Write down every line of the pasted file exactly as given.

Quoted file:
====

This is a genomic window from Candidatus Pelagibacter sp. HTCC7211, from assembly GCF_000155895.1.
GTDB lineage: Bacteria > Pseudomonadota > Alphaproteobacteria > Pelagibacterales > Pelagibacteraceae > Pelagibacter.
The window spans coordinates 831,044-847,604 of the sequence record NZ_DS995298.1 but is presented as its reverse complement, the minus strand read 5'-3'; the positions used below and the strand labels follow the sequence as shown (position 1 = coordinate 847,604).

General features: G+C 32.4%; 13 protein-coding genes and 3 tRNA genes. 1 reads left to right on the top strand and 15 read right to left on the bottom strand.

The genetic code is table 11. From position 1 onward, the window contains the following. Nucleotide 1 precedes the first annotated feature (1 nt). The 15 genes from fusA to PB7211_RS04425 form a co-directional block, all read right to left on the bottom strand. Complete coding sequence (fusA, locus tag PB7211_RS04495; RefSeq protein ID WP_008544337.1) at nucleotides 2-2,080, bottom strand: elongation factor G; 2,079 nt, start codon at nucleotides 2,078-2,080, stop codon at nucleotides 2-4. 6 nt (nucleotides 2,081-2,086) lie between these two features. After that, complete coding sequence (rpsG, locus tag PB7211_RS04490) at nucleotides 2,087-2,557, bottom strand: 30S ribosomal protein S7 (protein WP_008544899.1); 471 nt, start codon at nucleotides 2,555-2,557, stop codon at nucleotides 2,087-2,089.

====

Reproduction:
This is a genomic window from Candidatus Pelagibacter sp. HTCC7211, from assembly GCF_000155895.1.
GTDB lineage: Bacteria > Pseudomonadota > Alphaproteobacteria > Pelagibacterales > Pelagibacteraceae > Pelagibacter.
The window spans coordinates 831,044-847,604 of the sequence record NZ_DS995298.1 but is presented as its reverse complement, the minus strand read 5'-3'; the positions used below and the strand labels follow the sequence as shown (position 1 = coordinate 847,604).

General features: G+C 32.4%; 13 protein-coding genes and 3 tRNA genes. 1 reads left to right on the top strand and 15 read right to left on the bottom strand.

The genetic code is table 11. From position 1 onward, the window contains the following. Nucleotide 1 precedes the first annotated feature (1 nt). The 15 genes from fusA to PB7211_RS04425 form a co-directional block, all read right to left on the bottom strand. Complete coding sequence (fusA, locus tag PB7211_RS04495; RefSeq protein ID WP_008544337.1) at nucleotides 2-2,080, bottom strand: elongation factor G; 2,079 nt, start codon at nucleotides 2,078-2,080, stop codon at nucleotides 2-4. 6 nt (nucleotides 2,081-2,086) lie between these two features. After that, complete coding sequence (rpsG, locus tag PB7211_RS04490) at nucleotides 2,087-2,557, bottom strand: 30S ribosomal protein S7 (protein WP_008544899.1); 471 nt, start codon at nucleotides 2,555-2,557, stop codon at nucleotides 2,087-2,089.